With temperatures hitting the mid 90’s inside my van, I’ve decided to ditch the stupid circumnavigation-of-Florida plan for a far more sensible option: Get the hell out of here ASAP.

One of the primary advantages to being a drifter is you don’t have to put up with… well, with pretty much anything. Pulling up stakes takes nothing more than jumping in the driver’s seat and turning the key.

The Transparent Fool

An Empty Chair In A Room Without Walls

An Empty Chair In A Room Without Walls

KEY WEST, FL — #VanDwelling #Journaling #Emptiness #BATGAP

March 17, 2015 8:09 PM

I rolled over and watched the sunrise out my window as a fishing boat left the channel and headed out onto the calm, open sea. The air was still and moist and a few tourists wandered by my rig, unaware they were being observed through the dark limo-tinted glass that serves as my permanent privacy shades.

On impulse, I checked the battery monitor and was surprised to see my battery bank was far lower than I expected—62%—and my mind rattled off some possibilities: Has it been overcast lately? Have I been parked too much in the shade? Is one solar panel not working? Does running the fan all night cost too many amps? Ultimately, I blamed the battery drain on my near empty refrigerator running too much: too hot, too humid and too much empty space in there. I couldn’t do anything about the weather, but the empty space problem was solved by filling it with much denser-than-air ice and cold beer.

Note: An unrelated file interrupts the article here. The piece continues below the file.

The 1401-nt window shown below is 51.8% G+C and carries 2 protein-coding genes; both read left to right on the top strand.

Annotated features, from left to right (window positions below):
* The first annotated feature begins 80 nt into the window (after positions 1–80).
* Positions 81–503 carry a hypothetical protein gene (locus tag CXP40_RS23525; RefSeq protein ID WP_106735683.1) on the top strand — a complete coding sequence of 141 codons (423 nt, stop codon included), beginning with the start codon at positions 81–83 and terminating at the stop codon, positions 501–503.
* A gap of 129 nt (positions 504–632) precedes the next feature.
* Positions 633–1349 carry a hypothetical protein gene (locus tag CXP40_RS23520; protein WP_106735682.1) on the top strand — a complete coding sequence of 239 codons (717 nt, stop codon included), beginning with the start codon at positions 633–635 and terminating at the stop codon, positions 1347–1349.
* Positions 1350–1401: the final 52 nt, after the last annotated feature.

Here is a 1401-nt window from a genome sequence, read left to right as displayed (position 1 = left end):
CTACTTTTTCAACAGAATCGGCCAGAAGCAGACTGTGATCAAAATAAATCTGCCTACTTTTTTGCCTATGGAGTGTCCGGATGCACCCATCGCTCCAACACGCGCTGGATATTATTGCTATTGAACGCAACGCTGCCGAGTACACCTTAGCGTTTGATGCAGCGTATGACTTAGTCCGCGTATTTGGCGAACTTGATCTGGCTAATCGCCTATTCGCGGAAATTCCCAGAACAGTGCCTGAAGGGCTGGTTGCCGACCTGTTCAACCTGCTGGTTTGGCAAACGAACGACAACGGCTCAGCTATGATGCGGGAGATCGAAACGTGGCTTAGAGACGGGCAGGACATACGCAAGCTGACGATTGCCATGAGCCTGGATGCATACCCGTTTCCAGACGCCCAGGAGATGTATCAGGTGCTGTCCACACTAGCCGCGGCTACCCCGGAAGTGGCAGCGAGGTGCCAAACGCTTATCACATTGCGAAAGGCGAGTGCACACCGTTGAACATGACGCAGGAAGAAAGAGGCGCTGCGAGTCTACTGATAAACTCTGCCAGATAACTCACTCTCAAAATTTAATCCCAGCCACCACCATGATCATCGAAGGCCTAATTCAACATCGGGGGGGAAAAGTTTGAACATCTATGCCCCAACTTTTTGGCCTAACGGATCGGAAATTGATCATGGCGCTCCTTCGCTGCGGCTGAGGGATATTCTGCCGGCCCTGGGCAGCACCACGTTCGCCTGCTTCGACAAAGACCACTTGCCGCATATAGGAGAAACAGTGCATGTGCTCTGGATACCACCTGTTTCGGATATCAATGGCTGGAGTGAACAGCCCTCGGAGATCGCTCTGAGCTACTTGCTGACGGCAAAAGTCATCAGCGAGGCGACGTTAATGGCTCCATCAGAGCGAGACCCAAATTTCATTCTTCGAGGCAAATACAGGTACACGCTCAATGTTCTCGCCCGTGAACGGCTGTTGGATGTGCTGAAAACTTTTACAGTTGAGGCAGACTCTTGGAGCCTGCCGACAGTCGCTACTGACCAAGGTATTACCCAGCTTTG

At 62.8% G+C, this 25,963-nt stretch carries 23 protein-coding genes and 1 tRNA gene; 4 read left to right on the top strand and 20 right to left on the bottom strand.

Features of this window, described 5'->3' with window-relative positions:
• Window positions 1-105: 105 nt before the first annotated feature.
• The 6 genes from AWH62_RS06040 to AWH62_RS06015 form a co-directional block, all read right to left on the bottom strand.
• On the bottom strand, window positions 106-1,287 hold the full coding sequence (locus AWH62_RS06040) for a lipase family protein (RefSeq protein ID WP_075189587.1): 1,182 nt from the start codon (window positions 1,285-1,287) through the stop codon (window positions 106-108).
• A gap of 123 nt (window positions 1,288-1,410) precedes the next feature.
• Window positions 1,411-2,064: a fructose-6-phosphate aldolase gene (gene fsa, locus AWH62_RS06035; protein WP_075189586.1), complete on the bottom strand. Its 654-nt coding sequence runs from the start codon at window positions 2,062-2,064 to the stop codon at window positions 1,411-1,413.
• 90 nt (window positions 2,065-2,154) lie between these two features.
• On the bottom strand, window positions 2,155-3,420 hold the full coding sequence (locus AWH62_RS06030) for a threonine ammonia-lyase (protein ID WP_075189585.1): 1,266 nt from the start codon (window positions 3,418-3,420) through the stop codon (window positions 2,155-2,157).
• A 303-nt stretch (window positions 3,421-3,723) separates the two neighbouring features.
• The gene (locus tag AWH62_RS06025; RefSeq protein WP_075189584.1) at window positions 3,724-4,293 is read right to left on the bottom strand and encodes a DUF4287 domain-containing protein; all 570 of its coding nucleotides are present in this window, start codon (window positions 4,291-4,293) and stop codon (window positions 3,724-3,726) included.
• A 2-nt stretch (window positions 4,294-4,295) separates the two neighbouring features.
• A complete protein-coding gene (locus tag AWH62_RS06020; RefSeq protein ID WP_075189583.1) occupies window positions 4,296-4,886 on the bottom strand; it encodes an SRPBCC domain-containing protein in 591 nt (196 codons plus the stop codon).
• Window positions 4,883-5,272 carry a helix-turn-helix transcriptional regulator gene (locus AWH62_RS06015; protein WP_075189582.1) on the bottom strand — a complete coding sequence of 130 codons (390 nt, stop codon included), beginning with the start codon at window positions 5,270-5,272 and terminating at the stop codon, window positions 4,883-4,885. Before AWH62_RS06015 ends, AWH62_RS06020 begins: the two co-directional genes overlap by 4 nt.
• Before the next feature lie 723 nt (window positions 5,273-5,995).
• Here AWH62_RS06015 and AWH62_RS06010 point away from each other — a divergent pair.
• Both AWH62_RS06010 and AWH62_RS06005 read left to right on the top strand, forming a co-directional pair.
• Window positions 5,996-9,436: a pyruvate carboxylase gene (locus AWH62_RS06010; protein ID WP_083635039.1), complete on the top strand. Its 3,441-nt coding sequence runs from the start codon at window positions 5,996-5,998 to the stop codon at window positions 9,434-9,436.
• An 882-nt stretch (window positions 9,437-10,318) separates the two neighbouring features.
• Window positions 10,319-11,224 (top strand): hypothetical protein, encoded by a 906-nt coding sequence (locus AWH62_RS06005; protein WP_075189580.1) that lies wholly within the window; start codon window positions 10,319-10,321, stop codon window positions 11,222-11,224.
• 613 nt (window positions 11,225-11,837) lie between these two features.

By late afternoon, I found myself in Key West on St. Patrick’s Day, but, not feeling up to the drunken crowed experience that would be Duval Street, I opted to park along the water and watch the sunset in relative peace and quiet (as quiet as you can get parked next to A1A).

Irene from BATGP contacted me today and it looks like a May interview is on. I spent an hour going through the prior interviewees on the site, looking to see if any kept a personal blog, but couldn’t find a one. Their “blogs” are really just articles—extensions of their teachings—but I didn’t find a single online diary.

Looking over their sites, it’s a bit intimidating. They all glow so brightly and seem so serene and sure of themselves. Don’t they experience doubts? Don’t they ever fail? Don’t they get confused, or slip, or contract into their Mortal shells? In comparison, I’m just some fool who struggles to surrender to the Divine.

As I sit here typing this, the sun has set and night has descended and, like this morning, the air is still and the sea is calm. Though not cool, the temperature is pleasant enough and, ironically, the cars that roar by the driver’s side window generate a nice cross breeze. I smile in gratitude at this unexpected gift as I open and expand and feel One with everything… while Everything arises inside of me.

At Death’s Door

Looking Toward Eternity

Looking Toward Eternity

UPPER MATECUMBE KEY, FL#VanDwelling #Soul #Technique

March 16, 2015 10:30 PM